We’ve inculturated a whole generation of males, and are well on our way to ruining subsequent generations, to believe that abstinence and self-control are burdensome , unreasonable, and unrealistic. Everything in our pop entertainments and in the subtle and direct messages we are adopting as a culture says that sex is nothing more than physical pleasure.

I have a lot more to say about this, later.

No Gay Gene!

A major British gay activist has admitted that there is no such thing as a “gay gene.”

I’m glad to see that one such activist has had the honesty and integrity to admit what a lot of us instinctively knew already.

God would be a liar to “create” a homosexual and then to prohibit homosexuality. He doesn’t work that way.

More later.

Catholic Sex – a recap and emphasis before moving on –

We’ve seen how the Catholic Church views sex as an amazing gift from God – one which reflects His Oneness and integrity, one which serves as metaphor and analogy of our ultimate union with Christ in Heaven.

And – in case I didn’t make it quite clear in my last post, let me give a bit of emphasis to a little bitty detail that is going to be very very important in my next couple of posts:

There is only one epistle in the New Testament that was written to Jewish converts to Christianity: The Epistle to the Hebrews. All the others were written to Gentile (Read: Pagan) converts to Christianity.

Get that? Gentiles, not Jews. That means the early Gentile Christians were converted to Christ out of nonJewish cultures, out of cultures where sexual licentiousness was the norm, not the exception.

Talk about your major Culture Shock!!!

So, when you read St. Paul’s epistles, or any of the others, but especially St. Paul’s, since he was the Apostle to the Gentiles, remember: these things were written to people for whom the Christian paradigm was a MAJOR conversion! Not just in opinion, but in complete and total world view.

And so – when Paul is talking about sexual morality, he was addressing people for whom, previously, there had been no limits, no taboos, no prohibitions, no exclusions.

This is an extremely important thing to remember as we address issues of homosexuality, abortion, and birth control.

See you in a bit! Descartes and St Thomas Aquinas are begging me to come sit with them for a while!

Catholic Sex: Marriage is a Living Metaphor

Have you ever wondered that Christ would refer to himself as the Bridegroom, and His followers as his Bride? Or that St Paul would pick up that metaphor and use it in his own epistles to the various churches scattered throughout the Roman Empire?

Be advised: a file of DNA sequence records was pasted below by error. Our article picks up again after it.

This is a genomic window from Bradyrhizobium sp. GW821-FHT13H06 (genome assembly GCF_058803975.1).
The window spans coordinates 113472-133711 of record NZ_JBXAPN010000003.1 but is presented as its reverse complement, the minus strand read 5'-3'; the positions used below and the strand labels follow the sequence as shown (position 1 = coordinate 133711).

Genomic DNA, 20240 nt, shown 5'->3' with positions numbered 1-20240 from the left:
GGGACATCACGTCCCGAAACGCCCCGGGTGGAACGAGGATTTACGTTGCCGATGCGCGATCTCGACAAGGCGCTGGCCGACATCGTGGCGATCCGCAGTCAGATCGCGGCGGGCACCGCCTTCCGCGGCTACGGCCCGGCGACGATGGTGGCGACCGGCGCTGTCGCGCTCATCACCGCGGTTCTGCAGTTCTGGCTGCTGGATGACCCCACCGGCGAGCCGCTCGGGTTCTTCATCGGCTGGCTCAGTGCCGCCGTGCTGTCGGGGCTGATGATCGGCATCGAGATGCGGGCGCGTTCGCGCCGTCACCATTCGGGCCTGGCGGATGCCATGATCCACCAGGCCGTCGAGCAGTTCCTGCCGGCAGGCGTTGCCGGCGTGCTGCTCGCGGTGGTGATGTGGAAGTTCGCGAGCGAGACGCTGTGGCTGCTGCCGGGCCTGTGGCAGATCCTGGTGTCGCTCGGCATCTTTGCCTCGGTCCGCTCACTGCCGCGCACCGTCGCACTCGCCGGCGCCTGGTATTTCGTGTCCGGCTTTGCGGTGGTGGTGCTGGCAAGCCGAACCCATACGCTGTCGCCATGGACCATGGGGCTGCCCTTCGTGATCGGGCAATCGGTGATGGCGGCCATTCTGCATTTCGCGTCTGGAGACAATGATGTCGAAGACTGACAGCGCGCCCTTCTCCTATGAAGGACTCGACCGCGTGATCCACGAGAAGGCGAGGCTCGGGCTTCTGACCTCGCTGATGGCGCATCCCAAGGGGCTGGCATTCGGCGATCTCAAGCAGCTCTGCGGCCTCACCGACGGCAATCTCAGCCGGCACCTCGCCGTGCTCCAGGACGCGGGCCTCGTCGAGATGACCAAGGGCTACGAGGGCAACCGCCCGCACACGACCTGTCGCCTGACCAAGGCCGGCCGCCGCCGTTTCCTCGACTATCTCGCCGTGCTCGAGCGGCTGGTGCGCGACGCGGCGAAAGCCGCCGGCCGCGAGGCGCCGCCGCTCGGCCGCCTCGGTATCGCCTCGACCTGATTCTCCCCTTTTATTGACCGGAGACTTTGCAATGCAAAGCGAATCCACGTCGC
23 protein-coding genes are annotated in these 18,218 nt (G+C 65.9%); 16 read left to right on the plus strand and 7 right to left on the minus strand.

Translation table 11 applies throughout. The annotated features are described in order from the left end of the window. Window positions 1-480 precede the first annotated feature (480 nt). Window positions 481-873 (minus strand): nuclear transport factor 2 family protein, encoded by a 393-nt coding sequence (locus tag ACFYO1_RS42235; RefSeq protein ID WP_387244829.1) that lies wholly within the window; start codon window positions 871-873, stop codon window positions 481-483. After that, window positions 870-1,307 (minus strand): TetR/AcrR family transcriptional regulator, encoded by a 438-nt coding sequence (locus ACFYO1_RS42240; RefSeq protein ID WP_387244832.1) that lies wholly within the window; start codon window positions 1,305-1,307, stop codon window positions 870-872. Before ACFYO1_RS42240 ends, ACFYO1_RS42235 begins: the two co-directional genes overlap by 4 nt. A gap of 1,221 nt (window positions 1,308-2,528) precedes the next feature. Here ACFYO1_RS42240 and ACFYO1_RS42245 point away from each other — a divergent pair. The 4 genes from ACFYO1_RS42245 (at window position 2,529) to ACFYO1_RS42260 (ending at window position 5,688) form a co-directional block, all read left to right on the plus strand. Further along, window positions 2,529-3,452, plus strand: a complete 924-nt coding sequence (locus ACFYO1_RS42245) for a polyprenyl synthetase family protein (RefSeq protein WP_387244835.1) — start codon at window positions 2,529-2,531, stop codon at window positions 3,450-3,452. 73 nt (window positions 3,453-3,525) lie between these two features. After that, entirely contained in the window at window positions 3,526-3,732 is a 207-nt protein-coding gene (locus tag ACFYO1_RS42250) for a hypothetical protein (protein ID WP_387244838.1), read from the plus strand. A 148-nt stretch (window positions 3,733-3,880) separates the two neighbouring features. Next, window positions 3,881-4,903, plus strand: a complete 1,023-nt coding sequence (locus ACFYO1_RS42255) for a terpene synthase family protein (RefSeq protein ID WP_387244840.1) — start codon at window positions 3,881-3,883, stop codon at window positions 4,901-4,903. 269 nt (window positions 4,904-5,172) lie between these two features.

Well, let’s go back a bit – a long bit! – to this fellow named Abraham, and his wife, named Sarah. They were Chaldeans, and God tapped him on the shoulder and said, “You. I’m going to give you more descendants than you can shake a stick at!” and Abram (that was his name, back then), said, “Who, ME???” because he and Sara didn’t have any children at all at that point – and as she pointed out when the angel came and repeated the promise to her, that in one year she would have a son, she was past the age of “knowing pleasure.” (Gen. 18:12)

“Knowing pleasure.” That’s a polite euphemism for having sex, ladies.

Now – one of the things that is significant about this event is that Abram lived in a very pagan culture. Sodom and Gomorrah were bad enough that they had to be destroyed, but they weren’t singular in their licentious culture. The culture was pagan – polytheistic, and utterly licentious where sexual matters were concerned. Let’s just say that there were no taboos.

But out of that strange world, God called Abram, and renamed him Abraham, and his wife Sarah – and he had him leave all that behind and go to a far land, and Sarah gave birth to Isaac when she was supposed to be past the point of knowing sexual pleasure – and Isaac fathered two sons… and so on down to Moses.

Now – the immediate thing is that Abraham and his descendants didn’t worship a plethora of deities; they worshiped the One God. And the strangeness increased as the descendants of Abraham multiplied in Egypt, until a fellow named Moses came along and led the Israelites, who worshiped the One God out of Egypt and into the Promised Land.

And along the way, Moses was given the Law of the Hebrews, which established the code by which this One God expected His people to live. And part of the ethos that distinguished this people was that God commanded them to live in monogamy – One man, One woman, one lifetime. (It didn’t always work, there were some who took multiple wives, but that’s another sermon) –

And this was really radical! In a world where men possessed multiple wives and concubines, and had sexual liaisons with other men and with boys, and with beasts (remember your Greek mythology about Zeus coming as various beasts to seduce women? It wasn’t isolated to just mythology; the myth reflected a cultural reality)… This God of Abraham, Isaac and Jacob declares, using Moses as His mouthpiece –

“I am the Lord your God. Don’t live like the Egyptians, from whose bondage I have delivered you – I am the Lord!” – In other words, the way we live as a people reflects the very nature of the God we claim we believe in.

And throughout history, God used the metaphor of marriage to describe His love for Israel – the wife who would, despite His tender care, prostitute herself with false gods. He even moved the prophet Hosea to become a living metaphor, himself, with the prostitute Gomer, to demonstrate to Israel His never-failing, never-tiring love for them.

Now. What does this mean to us? We are His people, if we are Christians. And our own marriages are a metaphor of fidelity – Him to us, and us to Him.

But more than that, our marital love, expressed in the sexual union, is a profound metaphor of our ultimate union with Christ when we get to Heaven. The Marriage Feast of the Lamb is not just Christ’s union with an analagous “church” institution; we are the Bride – you and I, male and female as Bride – being wholly united with Him forever in a Mystery so profound and so beyond human comprehension that it can only be called the Beatific Vision.

Our joy in the marriage bed is invited – it is ordained by our very emotional and physiological construction – it is celebrated in the Scriptures: the Song of Songs is an incredibly erotic Book, and it’s in the Bible. Don’t argue with me that it’s just poetry representing God’s love for us – the very fact that the language and imagery is erotic ought to affirm for us that He intends the erotic union of husband and wife to be a joyous, blessed event!